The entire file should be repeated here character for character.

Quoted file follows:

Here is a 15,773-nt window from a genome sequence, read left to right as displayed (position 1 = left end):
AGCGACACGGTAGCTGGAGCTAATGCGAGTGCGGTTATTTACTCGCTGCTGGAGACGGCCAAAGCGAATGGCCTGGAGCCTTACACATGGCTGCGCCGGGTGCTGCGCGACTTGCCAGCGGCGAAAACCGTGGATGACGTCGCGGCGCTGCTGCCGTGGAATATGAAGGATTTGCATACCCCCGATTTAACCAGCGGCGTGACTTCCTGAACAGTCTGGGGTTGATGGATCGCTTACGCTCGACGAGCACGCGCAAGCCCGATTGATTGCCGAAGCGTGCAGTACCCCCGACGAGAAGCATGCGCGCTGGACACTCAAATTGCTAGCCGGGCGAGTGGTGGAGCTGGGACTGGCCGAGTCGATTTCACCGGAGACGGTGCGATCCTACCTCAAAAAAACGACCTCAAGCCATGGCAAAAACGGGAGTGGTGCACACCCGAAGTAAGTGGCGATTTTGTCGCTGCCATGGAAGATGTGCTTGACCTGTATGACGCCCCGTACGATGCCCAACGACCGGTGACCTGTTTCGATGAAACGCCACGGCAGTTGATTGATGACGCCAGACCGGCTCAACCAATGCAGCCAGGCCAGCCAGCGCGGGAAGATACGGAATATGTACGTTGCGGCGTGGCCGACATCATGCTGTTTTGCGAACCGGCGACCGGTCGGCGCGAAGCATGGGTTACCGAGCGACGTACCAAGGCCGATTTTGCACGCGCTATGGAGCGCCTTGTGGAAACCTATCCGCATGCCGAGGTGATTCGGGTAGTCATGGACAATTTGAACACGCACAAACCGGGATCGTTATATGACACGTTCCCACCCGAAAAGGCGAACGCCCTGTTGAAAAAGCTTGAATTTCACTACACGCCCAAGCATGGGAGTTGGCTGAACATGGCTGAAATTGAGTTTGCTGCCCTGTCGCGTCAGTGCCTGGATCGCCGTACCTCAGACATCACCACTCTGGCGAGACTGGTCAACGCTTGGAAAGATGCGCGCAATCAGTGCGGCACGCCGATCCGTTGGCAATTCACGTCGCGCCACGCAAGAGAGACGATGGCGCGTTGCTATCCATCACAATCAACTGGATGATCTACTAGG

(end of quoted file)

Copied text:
Here is a 15,773-nt window from a genome sequence, read left to right as displayed (position 1 = left end):
AGCGACACGGTAGCTGGAGCTAATGCGAGTGCGGTTATTTACTCGCTGCTGGAGACGGCCAAAGCGAATGGCCTGGAGCCTTACACATGGCTGCGCCGGGTGCTGCGCGACTTGCCAGCGGCGAAAACCGTGGATGACGTCGCGGCGCTGCTGCCGTGGAATATGAAGGATTTGCATACCCCCGATTTAACCAGCGGCGTGACTTCCTGAACAGTCTGGGGTTGATGGATCGCTTACGCTCGACGAGCACGCGCAAGCCCGATTGATTGCCGAAGCGTGCAGTACCCCCGACGAGAAGCATGCGCGCTGGACACTCAAATTGCTAGCCGGGCGAGTGGTGGAGCTGGGACTGGCCGAGTCGATTTCACCGGAGACGGTGCGATCCTACCTCAAAAAAACGACCTCAAGCCATGGCAAAAACGGGAGTGGTGCACACCCGAAGTAAGTGGCGATTTTGTCGCTGCCATGGAAGATGTGCTTGACCTGTATGACGCCCCGTACGATGCCCAACGACCGGTGACCTGTTTCGATGAAACGCCACGGCAGTTGATTGATGACGCCAGACCGGCTCAACCAATGCAGCCAGGCCAGCCAGCGCGGGAAGATACGGAATATGTACGTTGCGGCGTGGCCGACATCATGCTGTTTTGCGAACCGGCGACCGGTCGGCGCGAAGCATGGGTTACCGAGCGACGTACCAAGGCCGATTTTGCACGCGCTATGGAGCGCCTTGTGGAAACCTATCCGCATGCCGAGGTGATTCGGGTAGTCATGGACAATTTGAACACGCACAAACCGGGATCGTTATATGACACGTTCCCACCCGAAAAGGCGAACGCCCTGTTGAAAAAGCTTGAATTTCACTACACGCCCAAGCATGGGAGTTGGCTGAACATGGCTGAAATTGAGTTTGCTGCCCTGTCGCGTCAGTGCCTGGATCGCCGTACCTCAGACATCACCACTCTGGCGAGACTGGTCAACGCTTGGAAAGATGCGCGCAATCAGTGCGGCACGCCGATCCGTTGGCAATTCACGTCGCGCCACGCAAGAGAGACGATGGCGCGTTGCTATCCATCACAATCAACTGGATGATCTACTAGG